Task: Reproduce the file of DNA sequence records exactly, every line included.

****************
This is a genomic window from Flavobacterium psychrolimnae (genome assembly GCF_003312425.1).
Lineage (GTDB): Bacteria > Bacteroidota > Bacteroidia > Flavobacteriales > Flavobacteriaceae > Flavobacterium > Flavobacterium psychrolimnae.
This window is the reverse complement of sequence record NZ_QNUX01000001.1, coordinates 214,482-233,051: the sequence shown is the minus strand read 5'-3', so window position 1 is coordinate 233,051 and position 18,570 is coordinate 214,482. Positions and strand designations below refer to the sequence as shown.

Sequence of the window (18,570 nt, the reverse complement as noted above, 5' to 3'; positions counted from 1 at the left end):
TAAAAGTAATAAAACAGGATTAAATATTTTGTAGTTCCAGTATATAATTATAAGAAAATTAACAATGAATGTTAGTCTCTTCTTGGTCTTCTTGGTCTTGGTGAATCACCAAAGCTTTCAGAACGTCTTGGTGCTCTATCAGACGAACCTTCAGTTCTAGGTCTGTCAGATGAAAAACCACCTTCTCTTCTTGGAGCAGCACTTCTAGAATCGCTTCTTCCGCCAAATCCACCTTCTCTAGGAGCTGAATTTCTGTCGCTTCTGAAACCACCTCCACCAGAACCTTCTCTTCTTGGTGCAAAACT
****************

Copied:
This is a genomic window from Flavobacterium psychrolimnae (genome assembly GCF_003312425.1).
Lineage (GTDB): Bacteria > Bacteroidota > Bacteroidia > Flavobacteriales > Flavobacteriaceae > Flavobacterium > Flavobacterium psychrolimnae.
This window is the reverse complement of sequence record NZ_QNUX01000001.1, coordinates 214,482-233,051: the sequence shown is the minus strand read 5'-3', so window position 1 is coordinate 233,051 and position 18,570 is coordinate 214,482. Positions and strand designations below refer to the sequence as shown.

Sequence of the window (18,570 nt, the reverse complement as noted above, 5' to 3'; positions counted from 1 at the left end):
TAAAAGTAATAAAACAGGATTAAATATTTTGTAGTTCCAGTATATAATTATAAGAAAATTAACAATGAATGTTAGTCTCTTCTTGGTCTTCTTGGTCTTGGTGAATCACCAAAGCTTTCAGAACGTCTTGGTGCTCTATCAGACGAACCTTCAGTTCTAGGTCTGTCAGATGAAAAACCACCTTCTCTTCTTGGAGCAGCACTTCTAGAATCGCTTCTTCCGCCAAATCCACCTTCTCTAGGAGCTGAATTTCTGTCGCTTCTGAAACCACCTCCACCAGAACCTTCTCTTCTTGGTGCAAAACT